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Other Names for this Disease
- Acquired haemophilia
- Hemophilia, acquired
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Acquired hemophilia is a rare form of hemophilia in which the body makes specialized proteins called autoantibodies that attack and disable coagulation factors (proteins in the blood that assist with the clotting process). The most common coagulation factor attacked is coagulation factor VIII, though other coagulation factors, including factor V and factor IX have been associated with the condition. The production of autoantibodies is sometimes associated with pregnancy, immune system disorders (e.g., systemic lupus erythematosus, rheumatoid arthritis, Sjogren syndrome), viral infections cancer, or allergic reactions to certain drugs. In about half of cases, the cause of acquired hemophilia is unknown. Treatment may vary from person to person.
- Hemophilia. Genetics Home Reference. http://ghr.nlm.nih.gov/condition=hemophilia. Accessed June 16, 2011.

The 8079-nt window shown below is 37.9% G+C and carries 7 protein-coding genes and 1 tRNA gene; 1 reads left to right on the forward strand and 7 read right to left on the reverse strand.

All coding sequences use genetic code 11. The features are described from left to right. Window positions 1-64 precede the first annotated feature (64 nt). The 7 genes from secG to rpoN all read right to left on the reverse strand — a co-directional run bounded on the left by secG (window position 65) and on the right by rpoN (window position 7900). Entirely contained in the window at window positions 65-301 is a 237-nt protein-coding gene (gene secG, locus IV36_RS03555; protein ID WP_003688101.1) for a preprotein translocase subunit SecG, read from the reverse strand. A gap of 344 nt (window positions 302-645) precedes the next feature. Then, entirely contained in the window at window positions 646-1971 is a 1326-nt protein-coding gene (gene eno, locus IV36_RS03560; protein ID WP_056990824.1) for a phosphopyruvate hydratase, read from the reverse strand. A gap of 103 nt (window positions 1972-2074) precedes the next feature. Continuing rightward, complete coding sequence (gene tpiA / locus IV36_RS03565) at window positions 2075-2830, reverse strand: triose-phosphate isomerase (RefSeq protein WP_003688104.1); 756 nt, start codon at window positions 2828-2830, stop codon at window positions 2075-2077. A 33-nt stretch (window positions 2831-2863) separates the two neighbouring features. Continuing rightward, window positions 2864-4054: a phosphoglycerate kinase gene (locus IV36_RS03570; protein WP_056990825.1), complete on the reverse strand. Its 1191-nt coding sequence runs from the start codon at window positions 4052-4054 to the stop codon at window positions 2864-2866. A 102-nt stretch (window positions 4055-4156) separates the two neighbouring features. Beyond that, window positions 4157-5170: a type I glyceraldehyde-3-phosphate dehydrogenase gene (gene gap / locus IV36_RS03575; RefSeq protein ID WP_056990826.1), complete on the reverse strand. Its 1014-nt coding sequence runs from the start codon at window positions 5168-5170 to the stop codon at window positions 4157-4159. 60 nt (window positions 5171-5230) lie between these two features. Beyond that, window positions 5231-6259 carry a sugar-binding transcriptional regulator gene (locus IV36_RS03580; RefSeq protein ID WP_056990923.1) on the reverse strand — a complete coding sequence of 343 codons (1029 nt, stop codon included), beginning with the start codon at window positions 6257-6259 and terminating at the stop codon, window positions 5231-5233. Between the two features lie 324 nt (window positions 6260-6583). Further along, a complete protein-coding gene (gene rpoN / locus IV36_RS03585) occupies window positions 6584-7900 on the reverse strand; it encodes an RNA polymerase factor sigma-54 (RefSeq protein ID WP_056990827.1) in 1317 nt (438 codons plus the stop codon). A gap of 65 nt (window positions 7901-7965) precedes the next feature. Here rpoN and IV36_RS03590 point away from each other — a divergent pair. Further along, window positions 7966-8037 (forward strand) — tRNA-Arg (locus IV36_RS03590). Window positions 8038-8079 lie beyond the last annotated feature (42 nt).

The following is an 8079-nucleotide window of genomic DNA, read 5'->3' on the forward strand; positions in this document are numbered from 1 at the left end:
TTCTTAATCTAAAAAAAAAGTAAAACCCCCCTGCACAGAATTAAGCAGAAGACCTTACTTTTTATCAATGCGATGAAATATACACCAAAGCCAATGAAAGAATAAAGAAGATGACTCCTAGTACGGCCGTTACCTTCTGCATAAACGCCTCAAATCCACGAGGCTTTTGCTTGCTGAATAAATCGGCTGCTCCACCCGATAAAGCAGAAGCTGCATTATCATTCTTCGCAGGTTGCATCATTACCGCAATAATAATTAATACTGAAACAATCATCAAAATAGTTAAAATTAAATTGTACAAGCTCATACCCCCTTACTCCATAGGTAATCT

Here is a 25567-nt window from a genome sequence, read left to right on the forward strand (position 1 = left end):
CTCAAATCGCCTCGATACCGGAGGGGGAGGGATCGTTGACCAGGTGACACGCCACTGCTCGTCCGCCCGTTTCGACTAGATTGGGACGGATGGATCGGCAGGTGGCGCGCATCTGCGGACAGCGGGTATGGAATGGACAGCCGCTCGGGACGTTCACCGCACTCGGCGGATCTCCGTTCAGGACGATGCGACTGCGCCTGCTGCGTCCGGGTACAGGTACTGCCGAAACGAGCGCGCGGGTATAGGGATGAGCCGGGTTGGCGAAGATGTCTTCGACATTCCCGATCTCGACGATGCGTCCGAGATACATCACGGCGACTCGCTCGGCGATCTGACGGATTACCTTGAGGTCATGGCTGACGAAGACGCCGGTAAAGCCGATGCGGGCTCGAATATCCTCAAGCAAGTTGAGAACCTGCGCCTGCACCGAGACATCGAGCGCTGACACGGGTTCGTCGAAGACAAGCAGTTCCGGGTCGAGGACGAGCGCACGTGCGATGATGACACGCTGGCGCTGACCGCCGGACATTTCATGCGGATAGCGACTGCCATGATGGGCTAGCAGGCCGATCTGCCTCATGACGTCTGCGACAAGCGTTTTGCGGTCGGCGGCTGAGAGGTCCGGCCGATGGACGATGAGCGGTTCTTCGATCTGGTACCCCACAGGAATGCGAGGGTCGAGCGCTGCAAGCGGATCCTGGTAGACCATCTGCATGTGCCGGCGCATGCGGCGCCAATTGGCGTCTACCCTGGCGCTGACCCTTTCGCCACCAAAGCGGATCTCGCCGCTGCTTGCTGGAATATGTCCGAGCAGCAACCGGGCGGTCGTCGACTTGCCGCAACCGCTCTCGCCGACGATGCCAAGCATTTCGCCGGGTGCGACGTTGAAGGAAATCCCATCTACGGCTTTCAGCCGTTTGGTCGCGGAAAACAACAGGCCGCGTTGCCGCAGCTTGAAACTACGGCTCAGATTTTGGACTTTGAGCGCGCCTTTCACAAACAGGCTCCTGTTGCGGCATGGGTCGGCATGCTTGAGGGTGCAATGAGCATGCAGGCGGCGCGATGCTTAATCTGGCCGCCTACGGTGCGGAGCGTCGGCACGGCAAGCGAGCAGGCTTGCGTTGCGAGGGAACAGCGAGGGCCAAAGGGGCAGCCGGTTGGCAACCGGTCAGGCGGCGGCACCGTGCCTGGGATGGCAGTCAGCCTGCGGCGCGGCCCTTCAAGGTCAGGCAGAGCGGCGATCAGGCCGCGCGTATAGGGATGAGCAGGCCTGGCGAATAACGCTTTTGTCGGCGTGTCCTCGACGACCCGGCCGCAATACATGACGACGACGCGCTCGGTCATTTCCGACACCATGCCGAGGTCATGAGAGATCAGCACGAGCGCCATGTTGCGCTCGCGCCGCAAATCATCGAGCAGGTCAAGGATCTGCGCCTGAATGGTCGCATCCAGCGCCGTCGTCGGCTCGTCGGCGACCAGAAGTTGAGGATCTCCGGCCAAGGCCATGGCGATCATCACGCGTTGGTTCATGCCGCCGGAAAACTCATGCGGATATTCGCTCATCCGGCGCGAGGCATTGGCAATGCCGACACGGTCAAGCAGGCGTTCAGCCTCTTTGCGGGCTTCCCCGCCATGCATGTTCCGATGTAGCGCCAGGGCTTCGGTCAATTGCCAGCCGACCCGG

- Zeitler H, Ulrich-Merzenich G, Hess L, Konsek E, Unkrig C, Walger P, et al. Blood. 2005. http://bloodjournal.hematologylibrary.org/cgi/reprint/105/6/2287. Accessed October 14, 2008.
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- Genetics Home Reference (GHR) contains information on Acquired hemophilia. Click on the link to go to GHR and review the information.
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- !LINK! is a European reference portal for information on rare diseases and orphan drugs. Access to this database is free of charge. Click on the link to read information on this topic.
- PubMed is a searchable database of medical literature and lists journal articles that discuss Acquired hemophilia. Click on the link to view a sample search on this topic.